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apology for silence. Yet he seized moments to address a noble letter to the suffering Christians of France, from whose numbers many young men were coming to labour in Switzerland. He now became interested in another body of sufferers on the slopes of the Italian Alps—the Waldenses.

For two or three years there were strange reports circulated among the infant churches which were forming between the Alps and the Jura. They heard of a wonderful people who had never been Papists, and had always been what they were struggling to be. These people had a simple faith, simple worship, simple form of government, and had been driven by Rome into the coldest recesses of Piedmont, and they were the most remarkable Christians ever known. But while these reports were coming over the snow-crowned mountains, other reports met them on the way. The Waldenses had rumours among them of the mighty work of God in the lands of the Rhine and the Rhone. Their preachers must go and see what Luther, and Farel, and Zwingle, and their increasing hosts were doing and believing. They went on foot, and visited Germany, France, England, and Switzerland, giving and receiving encouragement. They invited commissioners to their next Synod in Piedmont.

One day there came to Grandson two men, whose foreign look showed that they had come from a distance. It was in July 1532. They wished to speak with Farel. George of Calabria and Martin Gonin entered the room. They spoke of their people, their faith, their antiquity, and how they had not left Rome, for Rome had long ago left them. They had continued in the apostles' word and doctrine. Probably they said what some of their brethren, seated in the friendly house of CEcolampadius, had said to him. 'Some people ascribe our origin to a wealthy citizen of Lyons, Peter Waldo, who saw one of his friends fall dead at a feast. Moved at the sight, and troubled in conscience, he prayed to the Lord, sold his goods, and began to preach, and sent others to proclaim the gospel everywhere. But we descend from more ancient times, when Constantine was introducing the world into the church, and our fathers set themselves apart; or even from the time of the apostles.' Farel was delighted with the brethren, and with joy accepted their invitation to attend their Synod.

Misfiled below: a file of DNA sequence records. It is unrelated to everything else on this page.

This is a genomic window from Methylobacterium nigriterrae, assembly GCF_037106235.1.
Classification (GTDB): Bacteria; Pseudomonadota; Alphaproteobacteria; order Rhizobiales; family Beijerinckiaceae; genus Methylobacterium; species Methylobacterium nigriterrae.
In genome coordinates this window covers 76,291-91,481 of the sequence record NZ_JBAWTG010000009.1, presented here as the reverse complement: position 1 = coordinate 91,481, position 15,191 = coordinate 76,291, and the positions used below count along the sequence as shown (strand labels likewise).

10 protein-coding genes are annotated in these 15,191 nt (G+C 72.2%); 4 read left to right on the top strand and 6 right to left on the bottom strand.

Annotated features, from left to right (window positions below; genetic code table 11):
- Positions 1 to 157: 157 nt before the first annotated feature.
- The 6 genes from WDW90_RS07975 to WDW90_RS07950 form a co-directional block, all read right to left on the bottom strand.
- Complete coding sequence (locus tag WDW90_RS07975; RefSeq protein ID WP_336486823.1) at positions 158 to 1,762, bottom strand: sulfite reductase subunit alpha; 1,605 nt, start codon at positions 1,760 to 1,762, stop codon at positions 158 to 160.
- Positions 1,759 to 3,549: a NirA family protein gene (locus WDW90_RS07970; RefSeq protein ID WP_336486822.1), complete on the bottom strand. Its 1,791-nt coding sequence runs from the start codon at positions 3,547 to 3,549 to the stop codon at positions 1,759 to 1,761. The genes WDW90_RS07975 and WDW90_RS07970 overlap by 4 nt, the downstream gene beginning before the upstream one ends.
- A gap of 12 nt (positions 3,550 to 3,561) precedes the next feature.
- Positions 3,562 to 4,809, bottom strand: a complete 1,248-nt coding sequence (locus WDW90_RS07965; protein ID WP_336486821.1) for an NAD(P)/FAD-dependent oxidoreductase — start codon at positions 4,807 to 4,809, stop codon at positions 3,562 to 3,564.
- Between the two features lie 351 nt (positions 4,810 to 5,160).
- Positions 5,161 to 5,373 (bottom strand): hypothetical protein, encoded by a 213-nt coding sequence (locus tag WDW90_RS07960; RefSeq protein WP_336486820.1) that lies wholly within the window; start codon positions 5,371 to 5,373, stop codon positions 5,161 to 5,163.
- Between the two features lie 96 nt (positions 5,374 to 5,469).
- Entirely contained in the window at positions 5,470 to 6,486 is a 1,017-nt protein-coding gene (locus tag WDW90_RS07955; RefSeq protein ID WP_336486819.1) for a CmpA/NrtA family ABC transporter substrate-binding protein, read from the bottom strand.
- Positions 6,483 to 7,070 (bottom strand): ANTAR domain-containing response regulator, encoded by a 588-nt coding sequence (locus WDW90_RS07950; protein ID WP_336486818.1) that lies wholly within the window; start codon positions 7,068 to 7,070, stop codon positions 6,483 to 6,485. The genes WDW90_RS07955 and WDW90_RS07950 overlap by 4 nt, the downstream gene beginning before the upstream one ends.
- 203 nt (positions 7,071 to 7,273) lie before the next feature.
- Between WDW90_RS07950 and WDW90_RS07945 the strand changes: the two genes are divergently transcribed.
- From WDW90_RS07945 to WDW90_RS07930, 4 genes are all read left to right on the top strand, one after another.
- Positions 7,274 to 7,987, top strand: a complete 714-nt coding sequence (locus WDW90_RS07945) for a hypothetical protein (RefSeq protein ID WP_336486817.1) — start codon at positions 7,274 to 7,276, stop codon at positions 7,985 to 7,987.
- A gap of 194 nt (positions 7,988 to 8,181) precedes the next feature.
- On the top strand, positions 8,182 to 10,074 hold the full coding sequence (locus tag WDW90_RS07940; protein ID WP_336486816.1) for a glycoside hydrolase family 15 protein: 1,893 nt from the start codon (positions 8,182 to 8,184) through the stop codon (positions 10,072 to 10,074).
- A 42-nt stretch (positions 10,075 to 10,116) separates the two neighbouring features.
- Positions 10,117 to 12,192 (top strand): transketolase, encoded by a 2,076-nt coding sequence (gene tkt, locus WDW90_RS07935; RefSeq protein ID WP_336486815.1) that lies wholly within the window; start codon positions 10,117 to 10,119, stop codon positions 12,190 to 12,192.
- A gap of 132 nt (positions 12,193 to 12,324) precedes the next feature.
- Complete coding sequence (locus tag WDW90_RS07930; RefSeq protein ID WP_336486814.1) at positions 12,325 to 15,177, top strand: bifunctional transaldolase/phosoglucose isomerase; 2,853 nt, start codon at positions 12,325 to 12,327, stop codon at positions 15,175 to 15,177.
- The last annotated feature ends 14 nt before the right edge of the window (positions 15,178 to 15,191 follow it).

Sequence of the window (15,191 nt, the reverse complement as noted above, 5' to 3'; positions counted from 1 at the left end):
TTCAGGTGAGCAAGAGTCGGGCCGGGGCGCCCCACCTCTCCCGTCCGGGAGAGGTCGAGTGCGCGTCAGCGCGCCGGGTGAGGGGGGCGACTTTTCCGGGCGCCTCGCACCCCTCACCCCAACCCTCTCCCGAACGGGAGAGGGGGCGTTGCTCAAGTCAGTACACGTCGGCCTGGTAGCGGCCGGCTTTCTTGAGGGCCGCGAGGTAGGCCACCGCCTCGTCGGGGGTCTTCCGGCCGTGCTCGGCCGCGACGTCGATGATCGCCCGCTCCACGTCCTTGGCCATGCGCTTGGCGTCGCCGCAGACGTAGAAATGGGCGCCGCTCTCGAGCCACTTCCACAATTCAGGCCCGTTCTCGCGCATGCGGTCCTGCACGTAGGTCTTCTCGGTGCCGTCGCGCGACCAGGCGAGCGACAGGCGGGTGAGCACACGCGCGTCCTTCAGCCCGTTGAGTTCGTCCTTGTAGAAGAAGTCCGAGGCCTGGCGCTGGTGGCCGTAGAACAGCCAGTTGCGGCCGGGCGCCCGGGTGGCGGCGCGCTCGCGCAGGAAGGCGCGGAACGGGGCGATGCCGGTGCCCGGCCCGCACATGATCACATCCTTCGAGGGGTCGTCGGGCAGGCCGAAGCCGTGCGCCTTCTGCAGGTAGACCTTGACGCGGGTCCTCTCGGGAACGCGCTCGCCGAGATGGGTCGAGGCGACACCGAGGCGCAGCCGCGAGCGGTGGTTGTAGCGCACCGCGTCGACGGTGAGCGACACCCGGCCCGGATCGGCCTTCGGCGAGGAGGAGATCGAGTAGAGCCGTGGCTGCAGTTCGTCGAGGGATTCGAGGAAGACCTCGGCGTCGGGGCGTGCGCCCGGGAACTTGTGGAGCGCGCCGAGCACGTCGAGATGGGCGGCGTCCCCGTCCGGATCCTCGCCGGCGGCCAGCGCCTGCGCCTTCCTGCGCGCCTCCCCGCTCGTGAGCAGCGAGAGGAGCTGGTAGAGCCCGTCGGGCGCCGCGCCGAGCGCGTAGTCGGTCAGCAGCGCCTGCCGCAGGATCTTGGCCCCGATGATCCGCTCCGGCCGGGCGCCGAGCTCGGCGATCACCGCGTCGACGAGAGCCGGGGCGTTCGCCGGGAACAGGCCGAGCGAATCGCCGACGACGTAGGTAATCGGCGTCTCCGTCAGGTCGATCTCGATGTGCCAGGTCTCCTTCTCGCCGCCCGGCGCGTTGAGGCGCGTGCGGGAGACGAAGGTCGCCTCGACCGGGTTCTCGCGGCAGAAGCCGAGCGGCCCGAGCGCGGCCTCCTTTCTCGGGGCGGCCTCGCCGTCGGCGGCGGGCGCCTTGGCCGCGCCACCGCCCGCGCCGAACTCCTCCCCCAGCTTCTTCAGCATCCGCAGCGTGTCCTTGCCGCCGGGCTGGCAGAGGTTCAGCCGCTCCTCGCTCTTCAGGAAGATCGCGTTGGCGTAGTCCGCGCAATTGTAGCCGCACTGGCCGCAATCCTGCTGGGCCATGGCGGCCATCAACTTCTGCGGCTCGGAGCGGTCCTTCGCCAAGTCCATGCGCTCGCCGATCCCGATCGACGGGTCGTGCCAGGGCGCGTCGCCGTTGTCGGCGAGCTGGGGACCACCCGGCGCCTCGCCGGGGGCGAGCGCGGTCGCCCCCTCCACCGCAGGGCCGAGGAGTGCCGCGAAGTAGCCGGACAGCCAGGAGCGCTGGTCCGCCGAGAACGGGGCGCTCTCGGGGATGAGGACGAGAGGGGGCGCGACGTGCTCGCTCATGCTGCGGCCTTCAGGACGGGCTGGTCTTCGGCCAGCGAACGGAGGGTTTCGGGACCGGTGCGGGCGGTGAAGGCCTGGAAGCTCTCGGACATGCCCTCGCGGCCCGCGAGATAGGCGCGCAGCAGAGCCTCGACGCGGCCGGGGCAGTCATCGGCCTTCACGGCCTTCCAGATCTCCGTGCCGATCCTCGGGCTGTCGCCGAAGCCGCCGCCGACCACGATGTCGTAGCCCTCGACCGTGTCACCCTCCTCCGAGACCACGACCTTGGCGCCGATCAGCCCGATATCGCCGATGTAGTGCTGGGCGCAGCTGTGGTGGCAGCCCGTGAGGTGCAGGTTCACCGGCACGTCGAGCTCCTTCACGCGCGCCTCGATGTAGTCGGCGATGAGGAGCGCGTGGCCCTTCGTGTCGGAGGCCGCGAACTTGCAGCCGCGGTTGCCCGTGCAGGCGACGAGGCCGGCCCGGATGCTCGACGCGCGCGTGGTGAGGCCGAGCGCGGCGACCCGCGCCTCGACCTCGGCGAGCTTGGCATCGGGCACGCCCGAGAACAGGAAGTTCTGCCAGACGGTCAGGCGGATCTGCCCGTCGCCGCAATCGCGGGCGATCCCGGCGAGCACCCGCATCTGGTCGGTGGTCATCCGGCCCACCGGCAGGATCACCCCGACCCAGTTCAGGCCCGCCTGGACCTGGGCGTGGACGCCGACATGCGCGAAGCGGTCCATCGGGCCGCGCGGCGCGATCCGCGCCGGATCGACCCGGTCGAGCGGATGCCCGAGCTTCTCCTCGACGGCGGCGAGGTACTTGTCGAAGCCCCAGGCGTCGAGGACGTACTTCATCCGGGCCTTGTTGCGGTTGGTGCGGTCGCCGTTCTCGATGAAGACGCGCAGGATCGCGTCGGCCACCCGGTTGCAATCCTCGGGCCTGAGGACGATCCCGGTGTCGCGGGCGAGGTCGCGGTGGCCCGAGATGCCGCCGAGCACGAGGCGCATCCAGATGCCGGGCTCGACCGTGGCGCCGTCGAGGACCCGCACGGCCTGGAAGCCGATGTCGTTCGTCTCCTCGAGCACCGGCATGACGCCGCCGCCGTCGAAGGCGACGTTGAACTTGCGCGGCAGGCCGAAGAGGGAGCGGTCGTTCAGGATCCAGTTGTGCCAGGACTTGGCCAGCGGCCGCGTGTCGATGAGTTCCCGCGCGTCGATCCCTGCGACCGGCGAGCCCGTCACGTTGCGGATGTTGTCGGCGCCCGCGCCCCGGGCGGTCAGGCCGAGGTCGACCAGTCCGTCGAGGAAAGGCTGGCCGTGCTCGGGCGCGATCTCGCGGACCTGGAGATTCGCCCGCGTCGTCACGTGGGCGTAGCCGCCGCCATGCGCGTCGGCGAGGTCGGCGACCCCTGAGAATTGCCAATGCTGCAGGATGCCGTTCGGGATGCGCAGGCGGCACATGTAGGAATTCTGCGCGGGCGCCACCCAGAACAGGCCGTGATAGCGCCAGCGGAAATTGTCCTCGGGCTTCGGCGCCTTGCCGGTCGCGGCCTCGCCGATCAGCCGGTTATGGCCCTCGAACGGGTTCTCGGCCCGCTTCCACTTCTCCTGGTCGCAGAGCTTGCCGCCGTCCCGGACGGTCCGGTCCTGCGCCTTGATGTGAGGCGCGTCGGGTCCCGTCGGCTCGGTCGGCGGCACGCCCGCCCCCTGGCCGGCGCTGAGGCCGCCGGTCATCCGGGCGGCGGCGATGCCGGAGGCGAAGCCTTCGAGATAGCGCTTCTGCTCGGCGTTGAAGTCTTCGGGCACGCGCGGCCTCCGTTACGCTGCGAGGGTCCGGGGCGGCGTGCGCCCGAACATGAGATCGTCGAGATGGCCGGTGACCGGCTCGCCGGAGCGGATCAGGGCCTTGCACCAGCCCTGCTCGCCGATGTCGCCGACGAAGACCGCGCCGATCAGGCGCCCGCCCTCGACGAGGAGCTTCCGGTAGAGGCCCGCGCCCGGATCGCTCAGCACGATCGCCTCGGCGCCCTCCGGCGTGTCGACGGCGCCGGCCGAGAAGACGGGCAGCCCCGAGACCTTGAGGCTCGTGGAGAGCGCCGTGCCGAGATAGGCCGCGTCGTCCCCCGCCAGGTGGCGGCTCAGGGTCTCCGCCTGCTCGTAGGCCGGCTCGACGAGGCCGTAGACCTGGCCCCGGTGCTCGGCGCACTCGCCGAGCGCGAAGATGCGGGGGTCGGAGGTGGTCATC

No time was to be lost,—Farel never had any to lose. He took with him Anthony Saunier, a Dauphinese, who knew Popery by hard experience, having lain in prison at Paris fourteen years, for daring to believe what his Redeemer taught. Certain friends had fears for their safety. Everywhere there were persecutions, and in Savoy and Dauphiny the bishops had specially 'ordered a raid to be made upon the heretics.' In the last days of August they passed by the caverns of Pignerol, in which the Waldenses had once their retreats and their temples; they passed La Tour, where every rock was a memorial of persecutions and martyrdoms; they went on to Angrogna. There the Synod was to meet, in the parish of Martin Gonin. The people were in the fields and in the roads, ready 'to be a guard to the ministers of the good law.'

'That one with the red beard and riding the white horse is Farel,' said John Peyret of Angrogna, the escort, to the people who gazed along the way. 'The other, on the black horse, is Saunier.' There was a third, 'a tall man and rather lame,' a Waldensian, perhaps, who had joined them. Other 'foreign Christians' were gathering in this remote valley.

On the 12th of September the Synod was opened 'in the name of God.' Farel was the leading man in favour of urging the Waldenses to renounce the Papal errors that had slowly crept in among them, or been forced upon them by the violence of the Romanists. The other party contended that they should compromise a little, in order to save their lives and their church. Farel gained his point with most of them. They confessed their errors and signed a covenant of faith and love.

It greatly interested Farel and Saunier to examine the old manuscripts, preserved for centuries, among which was the Noble Lesson, saying—

The Scriptures speak, and we must believe.
Search the Scriptures from beginning to end.